Get Deep Learning Framework Performance on Intel® Architecture

To build successful AI applications, developers must use highly optimized deep learning (DL) models—models that are developed and trained using DL frameworks such as TensorFlow* and MXNet*.

But until recently there’s been a challenge: most of these frameworks have been by default optimized only for GPUs, making CPUs a less attractive option for AI training.

To remedy that, Intel has developed several optimized DL computational functions (aka primitives) and integrated them into many popular frameworks to enable high performance for AI training on Intel-based devices. (The basic building blocks of the Intel® MKL-DNN library were at the heart of these optimizations.)

Join Louie Tsai, Intel Senior Software Engineer and embedded software specialist, to learn how these Intel-optimized frameworks can accelerate your AI applications on Intel® architecture.

Topics covered include:

  • Introduction to Intel-optimized versions of popular frameworks like TensorFlow and MXNet
  • A brief overview of the types of accelerations implemented on these frameworks
  • How to acquire and use these framework packages with Intel’s accelerations

Get the software
For source code access and installation details visit:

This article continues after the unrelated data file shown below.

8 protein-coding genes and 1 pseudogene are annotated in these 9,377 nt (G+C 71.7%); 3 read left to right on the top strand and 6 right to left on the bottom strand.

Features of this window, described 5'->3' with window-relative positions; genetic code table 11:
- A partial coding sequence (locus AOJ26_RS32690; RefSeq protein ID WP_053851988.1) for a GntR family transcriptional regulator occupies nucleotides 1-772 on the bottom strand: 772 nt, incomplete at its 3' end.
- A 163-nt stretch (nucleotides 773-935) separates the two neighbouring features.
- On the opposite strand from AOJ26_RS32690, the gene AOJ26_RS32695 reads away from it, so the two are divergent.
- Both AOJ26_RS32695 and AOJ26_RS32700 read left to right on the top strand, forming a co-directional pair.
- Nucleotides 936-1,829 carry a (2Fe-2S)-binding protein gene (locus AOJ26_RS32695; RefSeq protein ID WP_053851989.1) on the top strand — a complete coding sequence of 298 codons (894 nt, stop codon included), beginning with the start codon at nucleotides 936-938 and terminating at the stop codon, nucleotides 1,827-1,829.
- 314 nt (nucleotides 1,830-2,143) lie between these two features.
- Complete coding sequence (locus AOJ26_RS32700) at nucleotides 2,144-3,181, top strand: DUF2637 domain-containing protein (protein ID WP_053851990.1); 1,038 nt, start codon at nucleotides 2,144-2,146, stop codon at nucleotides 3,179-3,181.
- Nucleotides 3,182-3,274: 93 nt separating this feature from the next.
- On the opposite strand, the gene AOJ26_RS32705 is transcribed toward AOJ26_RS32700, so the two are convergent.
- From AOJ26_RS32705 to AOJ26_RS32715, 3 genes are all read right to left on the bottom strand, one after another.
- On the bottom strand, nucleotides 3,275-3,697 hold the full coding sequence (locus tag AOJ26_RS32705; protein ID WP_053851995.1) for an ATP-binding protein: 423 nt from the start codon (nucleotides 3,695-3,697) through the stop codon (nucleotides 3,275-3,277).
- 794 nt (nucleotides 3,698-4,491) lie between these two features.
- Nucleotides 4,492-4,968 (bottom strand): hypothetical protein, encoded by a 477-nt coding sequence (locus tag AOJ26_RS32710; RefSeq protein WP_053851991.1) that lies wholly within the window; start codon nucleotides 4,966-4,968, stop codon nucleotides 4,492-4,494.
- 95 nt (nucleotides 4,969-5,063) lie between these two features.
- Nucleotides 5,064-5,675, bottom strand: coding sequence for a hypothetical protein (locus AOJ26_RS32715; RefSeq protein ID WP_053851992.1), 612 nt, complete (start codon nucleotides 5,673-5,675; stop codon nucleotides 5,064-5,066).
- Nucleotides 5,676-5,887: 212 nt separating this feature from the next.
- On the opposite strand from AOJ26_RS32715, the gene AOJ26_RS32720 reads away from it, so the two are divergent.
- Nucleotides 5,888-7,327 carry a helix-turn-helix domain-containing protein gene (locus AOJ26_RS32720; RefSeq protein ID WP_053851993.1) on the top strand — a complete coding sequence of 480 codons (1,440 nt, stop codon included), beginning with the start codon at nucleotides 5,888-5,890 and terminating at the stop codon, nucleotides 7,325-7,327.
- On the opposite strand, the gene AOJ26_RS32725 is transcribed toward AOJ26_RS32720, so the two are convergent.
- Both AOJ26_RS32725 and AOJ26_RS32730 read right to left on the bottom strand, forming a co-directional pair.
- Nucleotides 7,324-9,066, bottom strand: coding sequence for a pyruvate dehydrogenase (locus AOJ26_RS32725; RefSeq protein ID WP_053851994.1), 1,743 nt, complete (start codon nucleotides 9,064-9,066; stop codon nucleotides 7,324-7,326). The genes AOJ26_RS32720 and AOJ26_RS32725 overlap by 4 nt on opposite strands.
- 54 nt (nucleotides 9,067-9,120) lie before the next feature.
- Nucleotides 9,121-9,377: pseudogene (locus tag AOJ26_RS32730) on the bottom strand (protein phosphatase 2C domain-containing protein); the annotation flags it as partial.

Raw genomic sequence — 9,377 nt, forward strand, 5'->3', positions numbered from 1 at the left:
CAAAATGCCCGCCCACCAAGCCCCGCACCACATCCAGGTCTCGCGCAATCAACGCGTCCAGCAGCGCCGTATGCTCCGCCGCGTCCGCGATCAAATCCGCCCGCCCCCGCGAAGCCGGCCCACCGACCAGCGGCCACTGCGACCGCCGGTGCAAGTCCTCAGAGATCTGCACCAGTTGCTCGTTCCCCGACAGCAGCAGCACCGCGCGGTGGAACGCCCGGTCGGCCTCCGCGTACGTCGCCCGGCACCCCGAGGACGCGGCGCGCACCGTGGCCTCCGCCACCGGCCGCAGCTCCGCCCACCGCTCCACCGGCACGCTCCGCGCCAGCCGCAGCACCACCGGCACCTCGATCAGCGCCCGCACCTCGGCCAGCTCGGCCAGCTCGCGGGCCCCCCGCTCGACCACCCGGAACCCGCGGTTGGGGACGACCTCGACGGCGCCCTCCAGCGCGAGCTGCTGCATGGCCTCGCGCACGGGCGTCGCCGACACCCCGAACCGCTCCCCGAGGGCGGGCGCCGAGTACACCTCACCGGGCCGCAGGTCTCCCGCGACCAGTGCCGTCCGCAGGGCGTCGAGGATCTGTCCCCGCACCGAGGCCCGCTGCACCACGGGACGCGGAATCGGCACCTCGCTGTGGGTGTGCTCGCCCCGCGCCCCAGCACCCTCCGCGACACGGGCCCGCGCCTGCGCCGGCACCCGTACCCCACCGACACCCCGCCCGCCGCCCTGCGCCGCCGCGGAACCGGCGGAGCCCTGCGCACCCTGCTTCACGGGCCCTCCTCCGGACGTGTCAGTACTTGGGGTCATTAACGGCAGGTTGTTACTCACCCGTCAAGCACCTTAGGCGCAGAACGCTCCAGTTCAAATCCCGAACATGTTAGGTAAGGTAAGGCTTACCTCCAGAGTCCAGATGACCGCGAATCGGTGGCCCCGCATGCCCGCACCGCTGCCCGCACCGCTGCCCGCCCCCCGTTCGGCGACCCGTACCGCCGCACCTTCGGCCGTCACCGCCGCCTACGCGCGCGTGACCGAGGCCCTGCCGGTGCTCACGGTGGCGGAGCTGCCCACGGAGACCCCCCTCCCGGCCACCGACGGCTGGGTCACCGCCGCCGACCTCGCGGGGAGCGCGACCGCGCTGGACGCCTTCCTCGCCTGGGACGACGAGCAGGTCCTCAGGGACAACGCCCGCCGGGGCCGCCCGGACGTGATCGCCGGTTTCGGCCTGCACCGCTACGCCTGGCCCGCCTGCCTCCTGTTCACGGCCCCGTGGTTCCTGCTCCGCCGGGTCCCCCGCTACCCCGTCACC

Nathan Greeneltch, PhD, Software Engineer, Intel Corporation

Nathan is a Data Scientist and Technical Consulting Engineer in Intel’s Technical Computing, Analyzers and Runtimes group. He is responsible for driving customer engagement with and adoption of Intel AI products, Intel® Distribution of Python*, and Intel® Performance Libraries, with focus on leveraging the synergies between Intel® Distribution for Python and the Intel® Math Kernel Library (Intel® MKL and Intel® MKL-DNN).

Before joining the TCAR team, Nathan spent 3 years on the hardware side of Intel as a Machine Learning expert responsible for predicting and identifying potential vulnerabilities in future Intel® processor generations.

Nathan has a PhD in physical chemistry from Northwestern University, where he worked on nanoscale lithography of metal wave-guides for amplification of laser-initiated vibrational signal in small molecules.

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